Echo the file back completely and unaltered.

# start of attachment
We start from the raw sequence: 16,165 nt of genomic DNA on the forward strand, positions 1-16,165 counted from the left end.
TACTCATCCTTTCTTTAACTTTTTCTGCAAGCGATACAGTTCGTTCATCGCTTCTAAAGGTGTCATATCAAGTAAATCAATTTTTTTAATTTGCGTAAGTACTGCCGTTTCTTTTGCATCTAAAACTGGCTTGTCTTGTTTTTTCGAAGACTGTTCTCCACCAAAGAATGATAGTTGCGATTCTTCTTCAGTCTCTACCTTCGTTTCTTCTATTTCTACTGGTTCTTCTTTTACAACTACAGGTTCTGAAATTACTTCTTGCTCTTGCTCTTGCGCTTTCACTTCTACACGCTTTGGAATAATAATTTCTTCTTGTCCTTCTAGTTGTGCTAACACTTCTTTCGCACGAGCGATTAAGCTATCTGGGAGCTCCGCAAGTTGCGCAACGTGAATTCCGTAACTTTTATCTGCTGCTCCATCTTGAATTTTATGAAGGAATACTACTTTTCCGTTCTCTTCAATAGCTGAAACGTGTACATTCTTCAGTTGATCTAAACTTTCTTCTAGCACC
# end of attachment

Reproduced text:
We start from the raw sequence: 16,165 nt of genomic DNA on the forward strand, positions 1-16,165 counted from the left end.
TACTCATCCTTTCTTTAACTTTTTCTGCAAGCGATACAGTTCGTTCATCGCTTCTAAAGGTGTCATATCAAGTAAATCAATTTTTTTAATTTGCGTAAGTACTGCCGTTTCTTTTGCATCTAAAACTGGCTTGTCTTGTTTTTTCGAAGACTGTTCTCCACCAAAGAATGATAGTTGCGATTCTTCTTCAGTCTCTACCTTCGTTTCTTCTATTTCTACTGGTTCTTCTTTTACAACTACAGGTTCTGAAATTACTTCTTGCTCTTGCTCTTGCGCTTTCACTTCTACACGCTTTGGAATAATAATTTCTTCTTGTCCTTCTAGTTGTGCTAACACTTCTTTCGCACGAGCGATTAAGCTATCTGGGAGCTCCGCAAGTTGCGCAACGTGAATTCCGTAACTTTTATCTGCTGCTCCATCTTGAATTTTATGAAGGAATACTACTTTTCCGTTCTCTTCAATAGCTGAAACGTGTACATTCTTCAGTTGATCTAAACTTTCTTCTAGCACC